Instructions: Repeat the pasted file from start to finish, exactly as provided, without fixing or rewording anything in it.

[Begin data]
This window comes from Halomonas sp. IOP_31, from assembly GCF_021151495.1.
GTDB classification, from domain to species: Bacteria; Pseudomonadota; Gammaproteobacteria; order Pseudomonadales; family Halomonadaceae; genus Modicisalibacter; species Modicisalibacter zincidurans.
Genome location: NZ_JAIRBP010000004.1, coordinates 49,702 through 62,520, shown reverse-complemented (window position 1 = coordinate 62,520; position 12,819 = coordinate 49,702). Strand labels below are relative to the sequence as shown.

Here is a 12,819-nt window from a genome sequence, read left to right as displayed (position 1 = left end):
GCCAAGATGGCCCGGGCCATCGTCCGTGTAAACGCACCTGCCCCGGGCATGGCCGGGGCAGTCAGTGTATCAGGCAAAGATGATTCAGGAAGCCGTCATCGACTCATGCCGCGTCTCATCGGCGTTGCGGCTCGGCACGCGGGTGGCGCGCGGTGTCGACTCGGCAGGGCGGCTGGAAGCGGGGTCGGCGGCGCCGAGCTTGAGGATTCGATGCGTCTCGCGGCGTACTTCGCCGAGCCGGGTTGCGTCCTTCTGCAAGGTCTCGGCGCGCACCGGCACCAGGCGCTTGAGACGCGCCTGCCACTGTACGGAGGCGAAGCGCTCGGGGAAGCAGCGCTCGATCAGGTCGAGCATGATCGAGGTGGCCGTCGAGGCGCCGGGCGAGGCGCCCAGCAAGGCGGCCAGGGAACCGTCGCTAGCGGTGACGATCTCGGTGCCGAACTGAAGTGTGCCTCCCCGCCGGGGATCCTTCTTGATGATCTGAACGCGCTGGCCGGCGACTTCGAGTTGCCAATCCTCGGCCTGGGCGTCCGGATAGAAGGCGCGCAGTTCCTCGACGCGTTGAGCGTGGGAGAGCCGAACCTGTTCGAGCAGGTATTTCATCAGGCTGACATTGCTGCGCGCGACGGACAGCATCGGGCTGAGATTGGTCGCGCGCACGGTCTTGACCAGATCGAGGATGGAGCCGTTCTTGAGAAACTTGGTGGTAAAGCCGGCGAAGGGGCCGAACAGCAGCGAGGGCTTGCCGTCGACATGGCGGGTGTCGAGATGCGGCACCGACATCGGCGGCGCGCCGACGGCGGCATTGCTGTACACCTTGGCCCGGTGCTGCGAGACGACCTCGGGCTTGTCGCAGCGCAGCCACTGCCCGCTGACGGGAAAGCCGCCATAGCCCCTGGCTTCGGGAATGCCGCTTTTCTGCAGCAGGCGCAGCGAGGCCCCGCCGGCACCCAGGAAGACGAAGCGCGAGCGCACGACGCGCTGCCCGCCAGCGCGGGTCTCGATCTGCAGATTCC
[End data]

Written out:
This window comes from Halomonas sp. IOP_31, from assembly GCF_021151495.1.
GTDB classification, from domain to species: Bacteria; Pseudomonadota; Gammaproteobacteria; order Pseudomonadales; family Halomonadaceae; genus Modicisalibacter; species Modicisalibacter zincidurans.
Genome location: NZ_JAIRBP010000004.1, coordinates 49,702 through 62,520, shown reverse-complemented (window position 1 = coordinate 62,520; position 12,819 = coordinate 49,702). Strand labels below are relative to the sequence as shown.

Here is a 12,819-nt window from a genome sequence, read left to right as displayed (position 1 = left end):
GCCAAGATGGCCCGGGCCATCGTCCGTGTAAACGCACCTGCCCCGGGCATGGCCGGGGCAGTCAGTGTATCAGGCAAAGATGATTCAGGAAGCCGTCATCGACTCATGCCGCGTCTCATCGGCGTTGCGGCTCGGCACGCGGGTGGCGCGCGGTGTCGACTCGGCAGGGCGGCTGGAAGCGGGGTCGGCGGCGCCGAGCTTGAGGATTCGATGCGTCTCGCGGCGTACTTCGCCGAGCCGGGTTGCGTCCTTCTGCAAGGTCTCGGCGCGCACCGGCACCAGGCGCTTGAGACGCGCCTGCCACTGTACGGAGGCGAAGCGCTCGGGGAAGCAGCGCTCGATCAGGTCGAGCATGATCGAGGTGGCCGTCGAGGCGCCGGGCGAGGCGCCCAGCAAGGCGGCCAGGGAACCGTCGCTAGCGGTGACGATCTCGGTGCCGAACTGAAGTGTGCCTCCCCGCCGGGGATCCTTCTTGATGATCTGAACGCGCTGGCCGGCGACTTCGAGTTGCCAATCCTCGGCCTGGGCGTCCGGATAGAAGGCGCGCAGTTCCTCGACGCGTTGAGCGTGGGAGAGCCGAACCTGTTCGAGCAGGTATTTCATCAGGCTGACATTGCTGCGCGCGACGGACAGCATCGGGCTGAGATTGGTCGCGCGCACGGTCTTGACCAGATCGAGGATGGAGCCGTTCTTGAGAAACTTGGTGGTAAAGCCGGCGAAGGGGCCGAACAGCAGCGAGGGCTTGCCGTCGACATGGCGGGTGTCGAGATGCGGCACCGACATCGGCGGCGCGCCGACGGCGGCATTGCTGTACACCTTGGCCCGGTGCTGCGAGACGACCTCGGGCTTGTCGCAGCGCAGCCACTGCCCGCTGACGGGAAAGCCGCCATAGCCCCTGGCTTCGGGAATGCCGCTTTTCTGCAGCAGGCGCAGCGAGGCCCCGCCGGCACCCAGGAAGACGAAGCGCGAGCGCACGACGCGCTGCCCGCCAGCGCGGGTCTCGATCTGCAGATTCC